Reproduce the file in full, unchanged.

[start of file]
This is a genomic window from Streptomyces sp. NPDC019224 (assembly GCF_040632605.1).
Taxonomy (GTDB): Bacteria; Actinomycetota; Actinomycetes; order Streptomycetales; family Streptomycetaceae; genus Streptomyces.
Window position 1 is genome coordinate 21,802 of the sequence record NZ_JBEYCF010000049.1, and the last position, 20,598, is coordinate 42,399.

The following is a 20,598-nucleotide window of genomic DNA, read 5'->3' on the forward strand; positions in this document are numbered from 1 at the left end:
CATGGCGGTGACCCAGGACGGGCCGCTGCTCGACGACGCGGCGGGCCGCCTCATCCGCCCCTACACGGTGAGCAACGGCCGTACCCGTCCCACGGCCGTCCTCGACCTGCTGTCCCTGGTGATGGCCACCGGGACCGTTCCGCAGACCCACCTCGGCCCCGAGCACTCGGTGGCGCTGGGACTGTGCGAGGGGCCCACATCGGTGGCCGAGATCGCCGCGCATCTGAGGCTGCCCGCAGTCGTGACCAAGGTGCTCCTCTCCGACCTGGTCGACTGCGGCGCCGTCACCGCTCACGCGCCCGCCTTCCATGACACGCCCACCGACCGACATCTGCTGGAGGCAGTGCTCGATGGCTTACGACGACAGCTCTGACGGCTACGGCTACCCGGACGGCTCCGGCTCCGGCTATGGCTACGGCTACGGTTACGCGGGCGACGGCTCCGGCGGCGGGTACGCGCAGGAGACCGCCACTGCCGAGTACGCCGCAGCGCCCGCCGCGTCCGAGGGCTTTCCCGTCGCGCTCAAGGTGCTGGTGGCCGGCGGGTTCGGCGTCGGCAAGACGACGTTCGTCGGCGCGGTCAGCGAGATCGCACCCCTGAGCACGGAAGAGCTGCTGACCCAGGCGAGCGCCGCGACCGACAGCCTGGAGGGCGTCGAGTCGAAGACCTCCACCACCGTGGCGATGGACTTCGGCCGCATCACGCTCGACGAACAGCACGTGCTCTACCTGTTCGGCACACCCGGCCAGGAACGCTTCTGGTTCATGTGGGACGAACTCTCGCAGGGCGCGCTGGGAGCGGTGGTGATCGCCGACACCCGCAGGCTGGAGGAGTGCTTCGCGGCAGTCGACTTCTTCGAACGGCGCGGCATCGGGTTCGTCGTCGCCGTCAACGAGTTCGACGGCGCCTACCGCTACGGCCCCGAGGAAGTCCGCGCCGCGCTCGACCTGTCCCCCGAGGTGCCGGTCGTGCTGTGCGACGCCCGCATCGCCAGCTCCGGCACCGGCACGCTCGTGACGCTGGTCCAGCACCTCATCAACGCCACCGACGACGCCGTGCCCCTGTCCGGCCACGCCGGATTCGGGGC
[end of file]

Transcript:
This is a genomic window from Streptomyces sp. NPDC019224 (assembly GCF_040632605.1).
Taxonomy (GTDB): Bacteria; Actinomycetota; Actinomycetes; order Streptomycetales; family Streptomycetaceae; genus Streptomyces.
Window position 1 is genome coordinate 21,802 of the sequence record NZ_JBEYCF010000049.1, and the last position, 20,598, is coordinate 42,399.

The following is a 20,598-nucleotide window of genomic DNA, read 5'->3' on the forward strand; positions in this document are numbered from 1 at the left end:
CATGGCGGTGACCCAGGACGGGCCGCTGCTCGACGACGCGGCGGGCCGCCTCATCCGCCCCTACACGGTGAGCAACGGCCGTACCCGTCCCACGGCCGTCCTCGACCTGCTGTCCCTGGTGATGGCCACCGGGACCGTTCCGCAGACCCACCTCGGCCCCGAGCACTCGGTGGCGCTGGGACTGTGCGAGGGGCCCACATCGGTGGCCGAGATCGCCGCGCATCTGAGGCTGCCCGCAGTCGTGACCAAGGTGCTCCTCTCCGACCTGGTCGACTGCGGCGCCGTCACCGCTCACGCGCCCGCCTTCCATGACACGCCCACCGACCGACATCTGCTGGAGGCAGTGCTCGATGGCTTACGACGACAGCTCTGACGGCTACGGCTACCCGGACGGCTCCGGCTCCGGCTATGGCTACGGCTACGGTTACGCGGGCGACGGCTCCGGCGGCGGGTACGCGCAGGAGACCGCCACTGCCGAGTACGCCGCAGCGCCCGCCGCGTCCGAGGGCTTTCCCGTCGCGCTCAAGGTGCTGGTGGCCGGCGGGTTCGGCGTCGGCAAGACGACGTTCGTCGGCGCGGTCAGCGAGATCGCACCCCTGAGCACGGAAGAGCTGCTGACCCAGGCGAGCGCCGCGACCGACAGCCTGGAGGGCGTCGAGTCGAAGACCTCCACCACCGTGGCGATGGACTTCGGCCGCATCACGCTCGACGAACAGCACGTGCTCTACCTGTTCGGCACACCCGGCCAGGAACGCTTCTGGTTCATGTGGGACGAACTCTCGCAGGGCGCGCTGGGAGCGGTGGTGATCGCCGACACCCGCAGGCTGGAGGAGTGCTTCGCGGCAGTCGACTTCTTCGAACGGCGCGGCATCGGGTTCGTCGTCGCCGTCAACGAGTTCGACGGCGCCTACCGCTACGGCCCCGAGGAAGTCCGCGCCGCGCTCGACCTGTCCCCCGAGGTGCCGGTCGTGCTGTGCGACGCCCGCATCGCCAGCTCCGGCACCGGCACGCTCGTGACGCTGGTCCAGCACCTCATCAACGCCACCGACGACGCCGTGCCCCTGTCCGGCCACGCCGGATTCGGGGC